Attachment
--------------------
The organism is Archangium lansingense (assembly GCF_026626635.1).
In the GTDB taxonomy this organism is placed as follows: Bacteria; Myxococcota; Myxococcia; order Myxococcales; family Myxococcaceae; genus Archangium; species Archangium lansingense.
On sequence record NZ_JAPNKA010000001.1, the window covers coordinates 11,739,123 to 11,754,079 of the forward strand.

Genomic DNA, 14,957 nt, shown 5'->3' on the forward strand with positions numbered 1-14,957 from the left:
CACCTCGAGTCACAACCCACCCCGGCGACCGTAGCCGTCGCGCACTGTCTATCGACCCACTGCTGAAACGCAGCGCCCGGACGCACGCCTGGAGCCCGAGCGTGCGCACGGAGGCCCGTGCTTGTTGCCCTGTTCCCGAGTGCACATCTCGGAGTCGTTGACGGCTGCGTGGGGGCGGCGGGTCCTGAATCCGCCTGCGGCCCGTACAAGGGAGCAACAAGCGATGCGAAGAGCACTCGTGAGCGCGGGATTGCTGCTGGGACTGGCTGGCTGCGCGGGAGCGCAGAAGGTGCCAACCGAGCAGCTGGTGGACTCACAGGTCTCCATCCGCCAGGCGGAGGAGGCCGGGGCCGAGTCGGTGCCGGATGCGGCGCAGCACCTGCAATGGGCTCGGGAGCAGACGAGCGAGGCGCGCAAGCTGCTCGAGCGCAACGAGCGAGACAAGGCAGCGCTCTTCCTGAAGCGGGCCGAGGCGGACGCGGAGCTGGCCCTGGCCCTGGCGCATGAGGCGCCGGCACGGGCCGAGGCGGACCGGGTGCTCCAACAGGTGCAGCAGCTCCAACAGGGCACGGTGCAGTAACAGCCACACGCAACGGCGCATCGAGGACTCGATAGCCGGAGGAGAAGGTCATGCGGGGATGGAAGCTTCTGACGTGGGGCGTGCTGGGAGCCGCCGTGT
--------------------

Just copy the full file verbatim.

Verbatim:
The organism is Archangium lansingense (assembly GCF_026626635.1).
In the GTDB taxonomy this organism is placed as follows: Bacteria; Myxococcota; Myxococcia; order Myxococcales; family Myxococcaceae; genus Archangium; species Archangium lansingense.
On sequence record NZ_JAPNKA010000001.1, the window covers coordinates 11,739,123 to 11,754,079 of the forward strand.

Genomic DNA, 14,957 nt, shown 5'->3' on the forward strand with positions numbered 1-14,957 from the left:
CACCTCGAGTCACAACCCACCCCGGCGACCGTAGCCGTCGCGCACTGTCTATCGACCCACTGCTGAAACGCAGCGCCCGGACGCACGCCTGGAGCCCGAGCGTGCGCACGGAGGCCCGTGCTTGTTGCCCTGTTCCCGAGTGCACATCTCGGAGTCGTTGACGGCTGCGTGGGGGCGGCGGGTCCTGAATCCGCCTGCGGCCCGTACAAGGGAGCAACAAGCGATGCGAAGAGCACTCGTGAGCGCGGGATTGCTGCTGGGACTGGCTGGCTGCGCGGGAGCGCAGAAGGTGCCAACCGAGCAGCTGGTGGACTCACAGGTCTCCATCCGCCAGGCGGAGGAGGCCGGGGCCGAGTCGGTGCCGGATGCGGCGCAGCACCTGCAATGGGCTCGGGAGCAGACGAGCGAGGCGCGCAAGCTGCTCGAGCGCAACGAGCGAGACAAGGCAGCGCTCTTCCTGAAGCGGGCCGAGGCGGACGCGGAGCTGGCCCTGGCCCTGGCGCATGAGGCGCCGGCACGGGCCGAGGCGGACCGGGTGCTCCAACAGGTGCAGCAGCTCCAACAGGGCACGGTGCAGTAACAGCCACACGCAACGGCGCATCGAGGACTCGATAGCCGGAGGAGAAGGTCATGCGGGGATGGAAGCTTCTGACGTGGGGCGTGCTGGGAGCCGCCGTGT